"Describe an Ironman" could mean "a person who is an Ironman" as my learned colleagues above have done,
it could mean "a test of endurance conducted from point A to point B covering 2.4miles of swimming followed by 112 miles of bicycling, followed immediately by 26.2 miles on foot, done in the fastest possible time usually involving at least 2,000 competitors."
That may sound dull but it is the most economical and accurate definition I can compose.
Libor calls it a "sufferfest."
Metaphorically it might be something like this:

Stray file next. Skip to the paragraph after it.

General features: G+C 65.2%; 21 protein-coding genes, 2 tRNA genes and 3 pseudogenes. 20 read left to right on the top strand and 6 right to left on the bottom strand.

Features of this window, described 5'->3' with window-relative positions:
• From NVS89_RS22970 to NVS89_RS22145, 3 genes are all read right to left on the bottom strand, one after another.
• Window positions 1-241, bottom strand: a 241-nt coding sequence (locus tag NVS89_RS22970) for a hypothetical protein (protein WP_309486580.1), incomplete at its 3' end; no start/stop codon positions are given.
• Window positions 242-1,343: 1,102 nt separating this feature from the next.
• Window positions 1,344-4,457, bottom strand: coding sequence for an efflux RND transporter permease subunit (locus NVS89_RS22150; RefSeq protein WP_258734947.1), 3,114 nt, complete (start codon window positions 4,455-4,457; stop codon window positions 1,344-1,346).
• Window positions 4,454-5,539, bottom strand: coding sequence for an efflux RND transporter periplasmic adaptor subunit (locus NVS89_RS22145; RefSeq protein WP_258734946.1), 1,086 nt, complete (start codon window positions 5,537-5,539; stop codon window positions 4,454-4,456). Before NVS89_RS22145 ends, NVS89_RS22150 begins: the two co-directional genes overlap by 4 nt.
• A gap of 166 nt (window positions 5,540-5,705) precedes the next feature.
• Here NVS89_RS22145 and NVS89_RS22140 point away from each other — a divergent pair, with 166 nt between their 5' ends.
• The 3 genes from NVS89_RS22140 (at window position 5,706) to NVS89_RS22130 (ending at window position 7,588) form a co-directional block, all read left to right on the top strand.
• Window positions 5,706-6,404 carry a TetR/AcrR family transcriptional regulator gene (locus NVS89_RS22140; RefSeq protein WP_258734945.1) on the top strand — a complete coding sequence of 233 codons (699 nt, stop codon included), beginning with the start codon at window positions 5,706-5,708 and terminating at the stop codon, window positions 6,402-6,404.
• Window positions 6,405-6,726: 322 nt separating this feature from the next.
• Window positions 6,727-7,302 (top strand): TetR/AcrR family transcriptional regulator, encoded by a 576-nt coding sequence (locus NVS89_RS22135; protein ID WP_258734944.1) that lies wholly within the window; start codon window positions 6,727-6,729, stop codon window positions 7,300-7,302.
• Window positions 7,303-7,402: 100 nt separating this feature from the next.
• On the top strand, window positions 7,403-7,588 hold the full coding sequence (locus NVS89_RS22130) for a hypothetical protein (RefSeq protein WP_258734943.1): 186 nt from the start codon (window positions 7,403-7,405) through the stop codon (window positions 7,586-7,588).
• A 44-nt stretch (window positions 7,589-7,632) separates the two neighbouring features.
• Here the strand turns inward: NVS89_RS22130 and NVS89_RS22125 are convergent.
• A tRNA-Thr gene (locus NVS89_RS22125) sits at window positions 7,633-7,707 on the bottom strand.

Ironman is a test of courage stressing the body and emotions to their limits by combining swimming, biking and running performed at optimum speed against, and with, about 2,000 like-minded souls. It requires commitment and fortitude, manifests a primitive need to push yourself as close to exhaustion as you dare in an exploration of your own character. It expresses the human need to stand on the edge of the deep and peer into the abyss just far enough that you can then draw back and scream defiance in the face of death, then to return, trembling, to the quotidian with renewed vigour and the confidence that comes from knowing that you can not only survive, but that you can prevail.